The African Union has called for an end to military rule in Chad, whose president was killed by rebels.
The army immediately announced that Idriss Déby’s son would head a military council for 18 months before elections were held.
Former colonial power France, which has a large military base in Chad, appeared to back the takeover for “stability” amid “exceptional circumstances”.
Opposition parties have also condemned what they called a “dynastic coup”.
Trade union have called for a general strike, while rebel group Fact said Chad was “not a monarchy”.
The African Union’s Peace and Security Council voiced “grave concern” about the military takeover which put 37-year-old Gen Mahamat Déby Itno in charge and saw parliament dissolved.
The AU’s 15-member security body discussed the situation on Thursday but waited until after Déby’s funeral on Friday to issue its statement.
It said power should be restored to civilian authorities “expeditiously”.
According to the constitution, the speaker of parliament should take over in the event of the president’s death, and organise new elections.
Déby, 68, had just been elected for a sixth term in office when the army announced on Tuesday that he had been fatally wounded in a clash with rebel Fact fighters in the northern region of Kanem.
He was a key ally of France in the fight against jihadist groups across West Africa and French President Emmanuel Macron was among the foreign leaders and thousands of Chadians who paid their respects at his funeral.
Standing beside Déby’s coffin, Mr Macron said: “You lived as a soldier, you died as a soldier with weapons in hand. You gave your life for Chad in defence of its citizens.”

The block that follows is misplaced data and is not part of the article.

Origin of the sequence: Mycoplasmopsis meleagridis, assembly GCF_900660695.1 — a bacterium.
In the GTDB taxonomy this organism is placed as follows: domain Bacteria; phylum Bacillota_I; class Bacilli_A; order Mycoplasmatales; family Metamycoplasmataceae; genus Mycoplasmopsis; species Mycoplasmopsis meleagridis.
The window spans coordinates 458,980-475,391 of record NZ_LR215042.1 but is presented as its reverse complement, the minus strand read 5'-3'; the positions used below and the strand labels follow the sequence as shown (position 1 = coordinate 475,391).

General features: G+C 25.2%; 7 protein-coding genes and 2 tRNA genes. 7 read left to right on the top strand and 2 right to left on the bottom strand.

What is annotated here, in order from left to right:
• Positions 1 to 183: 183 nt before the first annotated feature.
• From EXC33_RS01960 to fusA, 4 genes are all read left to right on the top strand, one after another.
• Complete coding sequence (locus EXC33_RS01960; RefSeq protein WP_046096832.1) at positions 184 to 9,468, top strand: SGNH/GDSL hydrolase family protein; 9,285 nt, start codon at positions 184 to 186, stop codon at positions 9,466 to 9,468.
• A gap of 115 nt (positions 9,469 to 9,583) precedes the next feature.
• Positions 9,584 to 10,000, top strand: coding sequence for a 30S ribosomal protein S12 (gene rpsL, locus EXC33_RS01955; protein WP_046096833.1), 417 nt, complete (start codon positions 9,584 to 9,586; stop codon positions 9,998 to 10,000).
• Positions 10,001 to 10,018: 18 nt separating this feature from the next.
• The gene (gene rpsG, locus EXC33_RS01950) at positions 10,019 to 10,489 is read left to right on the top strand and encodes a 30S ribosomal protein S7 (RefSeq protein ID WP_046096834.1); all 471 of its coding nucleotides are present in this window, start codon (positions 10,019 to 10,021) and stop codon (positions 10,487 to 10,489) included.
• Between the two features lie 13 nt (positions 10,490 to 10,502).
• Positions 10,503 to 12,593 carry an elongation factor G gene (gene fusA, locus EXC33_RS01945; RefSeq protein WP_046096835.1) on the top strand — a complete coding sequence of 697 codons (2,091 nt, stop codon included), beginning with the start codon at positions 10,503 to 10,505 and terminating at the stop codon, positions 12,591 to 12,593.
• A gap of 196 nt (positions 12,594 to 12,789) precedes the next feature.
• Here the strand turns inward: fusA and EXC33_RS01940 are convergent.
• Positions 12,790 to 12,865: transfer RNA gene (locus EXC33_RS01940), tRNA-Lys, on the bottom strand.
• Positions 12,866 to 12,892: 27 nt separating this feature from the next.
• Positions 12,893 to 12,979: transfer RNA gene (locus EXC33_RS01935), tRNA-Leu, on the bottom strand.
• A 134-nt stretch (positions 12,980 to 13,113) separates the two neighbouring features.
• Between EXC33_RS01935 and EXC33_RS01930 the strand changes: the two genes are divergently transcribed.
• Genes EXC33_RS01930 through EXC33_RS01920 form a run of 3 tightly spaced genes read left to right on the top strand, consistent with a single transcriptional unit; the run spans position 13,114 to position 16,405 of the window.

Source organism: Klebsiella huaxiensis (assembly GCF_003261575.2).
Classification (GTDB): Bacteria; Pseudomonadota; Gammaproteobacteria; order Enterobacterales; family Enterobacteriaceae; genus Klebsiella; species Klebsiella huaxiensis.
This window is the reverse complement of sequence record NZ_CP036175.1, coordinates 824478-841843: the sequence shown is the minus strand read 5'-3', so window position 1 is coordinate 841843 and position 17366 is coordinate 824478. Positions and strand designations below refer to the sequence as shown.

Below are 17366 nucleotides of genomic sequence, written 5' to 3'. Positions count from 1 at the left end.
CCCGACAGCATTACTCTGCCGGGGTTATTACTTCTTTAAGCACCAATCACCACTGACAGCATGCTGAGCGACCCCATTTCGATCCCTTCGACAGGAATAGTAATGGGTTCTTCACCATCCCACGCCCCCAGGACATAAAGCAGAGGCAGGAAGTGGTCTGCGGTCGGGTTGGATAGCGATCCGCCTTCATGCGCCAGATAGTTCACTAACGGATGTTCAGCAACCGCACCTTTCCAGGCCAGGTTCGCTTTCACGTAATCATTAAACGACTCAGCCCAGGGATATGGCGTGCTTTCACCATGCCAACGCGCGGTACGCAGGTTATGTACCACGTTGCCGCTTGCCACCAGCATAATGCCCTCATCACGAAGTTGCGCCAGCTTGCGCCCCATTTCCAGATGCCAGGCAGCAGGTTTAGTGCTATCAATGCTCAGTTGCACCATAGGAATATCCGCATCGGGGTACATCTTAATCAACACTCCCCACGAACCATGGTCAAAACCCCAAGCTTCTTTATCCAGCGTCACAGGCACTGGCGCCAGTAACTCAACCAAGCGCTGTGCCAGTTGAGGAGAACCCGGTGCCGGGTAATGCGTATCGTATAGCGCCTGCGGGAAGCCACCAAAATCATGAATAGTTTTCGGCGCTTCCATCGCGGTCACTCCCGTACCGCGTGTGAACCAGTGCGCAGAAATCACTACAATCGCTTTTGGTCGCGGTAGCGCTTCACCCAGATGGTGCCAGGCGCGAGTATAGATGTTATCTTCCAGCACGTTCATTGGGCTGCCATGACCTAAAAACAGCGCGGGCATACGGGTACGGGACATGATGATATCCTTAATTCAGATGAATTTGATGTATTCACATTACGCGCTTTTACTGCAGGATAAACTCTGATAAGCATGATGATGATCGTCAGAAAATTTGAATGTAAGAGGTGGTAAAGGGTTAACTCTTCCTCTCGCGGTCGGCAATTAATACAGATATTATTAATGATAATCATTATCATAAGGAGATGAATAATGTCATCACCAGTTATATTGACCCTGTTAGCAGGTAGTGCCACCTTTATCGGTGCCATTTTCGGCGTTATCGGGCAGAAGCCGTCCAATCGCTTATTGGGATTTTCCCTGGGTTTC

While he was in Chad, Mr Macron held talks with Gen Mahamat Déby Itno, along with the leaders of Burkina Faso, Mali, Mauritania and Niger, which are all battling various Islamist groups, some of which are linked to al-Qaeda and others the Islamic State group.
‘Military divisions spell fragile beginnings’
Analysis by Lalla Sy, BBC News
Chad’s president was one of Africa’s longest-serving rulers and a close ally of the Western powers, especially France.
The support given to president Idriss Déby – officially aimed at fighting against rebel groups and Islamist militants in West and Central Africa – consisted of intelligence for the Chadian army, aerial surveillance, and even protecting strategic points for the Chadian army.
The presence of a foreign army is never well received by the local population, especially when they are soldiers of the former colonial power.
The idea that France deliberately maintains a certain chaos in the region to defend its interests is believed by many.
But divisions within Chad’s military – who only partially support the new leader while rebels reject him outright – raises fears of instability as a fragile transition gets underway.
Read from source: https://www.bbc.com/news/world-africa-56870996